That was me. I promise you, the “two sizes too small” pinch was what hurt. I could feel it as though the tightening were literal and physical. But what feels great? is the stretching.

* * * * *

There are some reviews of the book out right now that you do not want to miss.
Mommy J posted a lovely one here. There's also a bit of sweetness from Shari, here. Scribbit has a great review here (and her giveaway is still open until midnight on Saturday).
And you simply must read what Deb posted here. Be sure to read all the way to the bottom for her "pay it forward" idea...a Random Act of Kindness she'll perform for every order of five or more. Oh, how I love my readers! Thank you one and all!

Wednesday, December 8, 2010

Why This Girl Amazes Me

When I was a teenager I was obsessed with being “the best” --and simultaneously gripped with a fear of failure. I wouldn’t play sports...whether it was a high school team or just a game of tennis with my friends...because I couldn’t stand that I wasn’t good enough. My loss.

This girl? has no problem signing up for the baseball team, the volleyball team, the golf team, the tennis team...and doesn’t mind at all if she spends most of the game on the sidelines, cheering on her teammates. She plays for the fun and the friendship. And wins.

Raising children doesn’t come easy for me. I always want to be some amalgamation of Olivia Walton, Caroline Ingalls and Maria von Trapp. (See “the best” above.) :) But when it comes to crowd control I often turn into the Bossy Big Sister, and sometimes even the Wicked Stepmother. I am not fond of this side of myself.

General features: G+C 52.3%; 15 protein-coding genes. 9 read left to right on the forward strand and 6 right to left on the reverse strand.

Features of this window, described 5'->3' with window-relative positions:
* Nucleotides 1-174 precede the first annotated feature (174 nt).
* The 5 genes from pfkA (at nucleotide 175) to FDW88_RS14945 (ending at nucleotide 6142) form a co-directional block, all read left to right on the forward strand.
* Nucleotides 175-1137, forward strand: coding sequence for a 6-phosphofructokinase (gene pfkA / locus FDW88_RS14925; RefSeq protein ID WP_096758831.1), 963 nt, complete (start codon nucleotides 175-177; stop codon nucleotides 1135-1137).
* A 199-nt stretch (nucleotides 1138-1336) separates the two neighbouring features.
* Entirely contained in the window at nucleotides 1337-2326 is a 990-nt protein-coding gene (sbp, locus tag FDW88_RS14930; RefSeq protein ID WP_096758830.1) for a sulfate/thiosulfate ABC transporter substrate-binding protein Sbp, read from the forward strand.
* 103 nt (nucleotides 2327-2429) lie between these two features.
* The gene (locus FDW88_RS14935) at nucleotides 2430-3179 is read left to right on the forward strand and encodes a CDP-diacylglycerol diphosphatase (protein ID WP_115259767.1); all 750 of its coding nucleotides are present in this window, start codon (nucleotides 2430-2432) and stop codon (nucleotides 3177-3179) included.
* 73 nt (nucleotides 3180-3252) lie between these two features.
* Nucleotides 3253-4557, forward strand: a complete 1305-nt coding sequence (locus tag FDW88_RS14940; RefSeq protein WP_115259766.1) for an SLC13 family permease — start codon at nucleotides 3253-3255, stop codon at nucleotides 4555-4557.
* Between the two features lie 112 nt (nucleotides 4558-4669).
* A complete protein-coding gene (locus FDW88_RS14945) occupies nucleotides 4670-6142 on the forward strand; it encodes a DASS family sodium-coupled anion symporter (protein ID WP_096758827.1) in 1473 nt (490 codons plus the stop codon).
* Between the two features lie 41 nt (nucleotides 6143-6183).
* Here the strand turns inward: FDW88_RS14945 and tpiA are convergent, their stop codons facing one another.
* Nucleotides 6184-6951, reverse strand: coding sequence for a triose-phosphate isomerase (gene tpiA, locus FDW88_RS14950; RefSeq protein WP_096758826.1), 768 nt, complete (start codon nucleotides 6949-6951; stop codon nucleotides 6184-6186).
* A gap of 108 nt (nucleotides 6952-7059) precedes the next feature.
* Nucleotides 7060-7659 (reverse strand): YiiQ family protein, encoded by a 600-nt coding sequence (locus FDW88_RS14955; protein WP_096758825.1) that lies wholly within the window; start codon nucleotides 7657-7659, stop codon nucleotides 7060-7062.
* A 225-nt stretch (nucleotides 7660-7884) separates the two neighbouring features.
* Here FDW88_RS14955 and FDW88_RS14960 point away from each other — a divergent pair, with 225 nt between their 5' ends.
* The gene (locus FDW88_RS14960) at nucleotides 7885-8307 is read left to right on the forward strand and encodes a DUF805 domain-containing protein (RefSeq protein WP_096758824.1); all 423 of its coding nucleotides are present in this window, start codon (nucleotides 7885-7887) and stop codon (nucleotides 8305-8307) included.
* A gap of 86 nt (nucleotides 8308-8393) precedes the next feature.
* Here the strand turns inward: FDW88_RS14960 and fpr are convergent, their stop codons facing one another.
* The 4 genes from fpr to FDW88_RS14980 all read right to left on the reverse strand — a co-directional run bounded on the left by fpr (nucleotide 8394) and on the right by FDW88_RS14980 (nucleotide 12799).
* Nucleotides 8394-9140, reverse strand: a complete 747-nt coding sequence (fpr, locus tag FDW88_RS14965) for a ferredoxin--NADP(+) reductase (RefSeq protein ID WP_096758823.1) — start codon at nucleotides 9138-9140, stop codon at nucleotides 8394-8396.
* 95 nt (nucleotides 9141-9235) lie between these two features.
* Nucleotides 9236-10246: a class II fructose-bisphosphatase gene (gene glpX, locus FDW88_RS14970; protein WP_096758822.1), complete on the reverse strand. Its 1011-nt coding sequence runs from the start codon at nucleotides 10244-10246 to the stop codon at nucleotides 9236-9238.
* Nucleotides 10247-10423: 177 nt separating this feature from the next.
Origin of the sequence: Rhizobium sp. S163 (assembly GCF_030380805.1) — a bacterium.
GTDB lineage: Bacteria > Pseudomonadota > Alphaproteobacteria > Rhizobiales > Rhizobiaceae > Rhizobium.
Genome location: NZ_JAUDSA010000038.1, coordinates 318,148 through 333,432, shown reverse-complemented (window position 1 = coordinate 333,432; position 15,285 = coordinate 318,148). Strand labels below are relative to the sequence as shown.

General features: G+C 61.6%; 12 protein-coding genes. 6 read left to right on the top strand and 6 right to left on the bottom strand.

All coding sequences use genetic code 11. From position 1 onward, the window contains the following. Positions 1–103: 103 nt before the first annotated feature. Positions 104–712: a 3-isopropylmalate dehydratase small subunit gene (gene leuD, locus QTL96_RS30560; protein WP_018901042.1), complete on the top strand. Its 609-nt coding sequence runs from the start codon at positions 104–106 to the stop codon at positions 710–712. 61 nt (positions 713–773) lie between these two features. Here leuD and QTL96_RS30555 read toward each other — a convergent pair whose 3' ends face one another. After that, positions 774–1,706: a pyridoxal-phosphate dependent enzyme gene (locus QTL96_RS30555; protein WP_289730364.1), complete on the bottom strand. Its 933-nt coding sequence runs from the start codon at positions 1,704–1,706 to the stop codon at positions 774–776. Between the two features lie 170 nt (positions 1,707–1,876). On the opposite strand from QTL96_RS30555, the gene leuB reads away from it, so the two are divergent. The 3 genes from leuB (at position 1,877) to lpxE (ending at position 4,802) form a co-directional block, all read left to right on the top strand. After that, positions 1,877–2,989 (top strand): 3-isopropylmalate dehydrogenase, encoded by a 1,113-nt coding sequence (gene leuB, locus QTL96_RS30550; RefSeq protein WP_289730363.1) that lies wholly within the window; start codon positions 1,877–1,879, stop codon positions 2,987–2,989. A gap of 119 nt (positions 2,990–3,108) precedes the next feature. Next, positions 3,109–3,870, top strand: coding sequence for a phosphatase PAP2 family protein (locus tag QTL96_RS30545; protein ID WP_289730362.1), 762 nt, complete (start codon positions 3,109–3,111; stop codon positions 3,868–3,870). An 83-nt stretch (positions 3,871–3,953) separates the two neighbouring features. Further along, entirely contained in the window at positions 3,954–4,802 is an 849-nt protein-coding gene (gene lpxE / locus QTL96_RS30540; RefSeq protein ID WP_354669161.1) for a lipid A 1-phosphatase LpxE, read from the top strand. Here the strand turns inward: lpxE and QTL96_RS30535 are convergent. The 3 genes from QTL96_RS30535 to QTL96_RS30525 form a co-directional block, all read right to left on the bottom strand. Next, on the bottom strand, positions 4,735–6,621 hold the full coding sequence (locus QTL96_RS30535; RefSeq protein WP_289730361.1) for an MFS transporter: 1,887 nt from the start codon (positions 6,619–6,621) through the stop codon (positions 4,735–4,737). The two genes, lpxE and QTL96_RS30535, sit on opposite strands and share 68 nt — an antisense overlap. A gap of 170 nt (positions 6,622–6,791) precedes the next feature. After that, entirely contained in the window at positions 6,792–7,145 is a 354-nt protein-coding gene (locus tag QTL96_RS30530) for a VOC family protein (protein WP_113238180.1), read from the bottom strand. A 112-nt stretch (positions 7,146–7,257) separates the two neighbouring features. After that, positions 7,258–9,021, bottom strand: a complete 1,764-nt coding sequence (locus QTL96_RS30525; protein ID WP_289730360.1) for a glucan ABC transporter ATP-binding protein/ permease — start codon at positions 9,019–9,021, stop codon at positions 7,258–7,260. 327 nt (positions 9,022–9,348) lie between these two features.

This girl? is a natural nurturer. She has a rare knack for entertaining children, with just the right balance of firmness and fun. I can already see the amazing mother she'll be someday.

I artfully dodge all a public service. I have a penchant for ruining photos. My husband is in awe of the sheer odds that we could take x number of photos...and my eyes would be closed/and or my face distorted in every. single. one.

This girl? loves the camera. In fact, knowing we didn’t have a lot of spare cash for gifts this year, for her birthday she asked my hubby to do a photo shoot with her and her friends. And look how it turned out!

On my sixteenth birthday my mom made me a special dinner at home, let me choose the menu, and let me invite one friend to join us.

This girl? had the party of the century! Her friends wanted to throw her a big dance party / surprise party. We told them 100 was too many people. They responded, "Your daughter is friends with EVERYBODY, and we don't want to leave anyone out." (Can't argue with that.) We told them we basically had no budget. One friend offered her vacant garage (which is bigger than our whole house) and flew up for the big day. Her dad hired a sound designer and a lighting specialist to deck it out for the party. Another friend, whose dad owns Magleby’s Restaurant, made their famous chocolate cake (among the best I’ve ever eaten). The girls chose playlists and handled the guest lists. All I had to do was coordinate, communicate, and go to Costco and buy all the food. About 100 people came to wish my little girl happy birthday!

What more could any mother want than to have her own daughter "best" her in nearly every way?

p.s. If you stop in on Scribbit right now, there's a review of my book and a giveaway, here.
p.p.s. There's also a wonderful review you may have missed here, by Mommy J.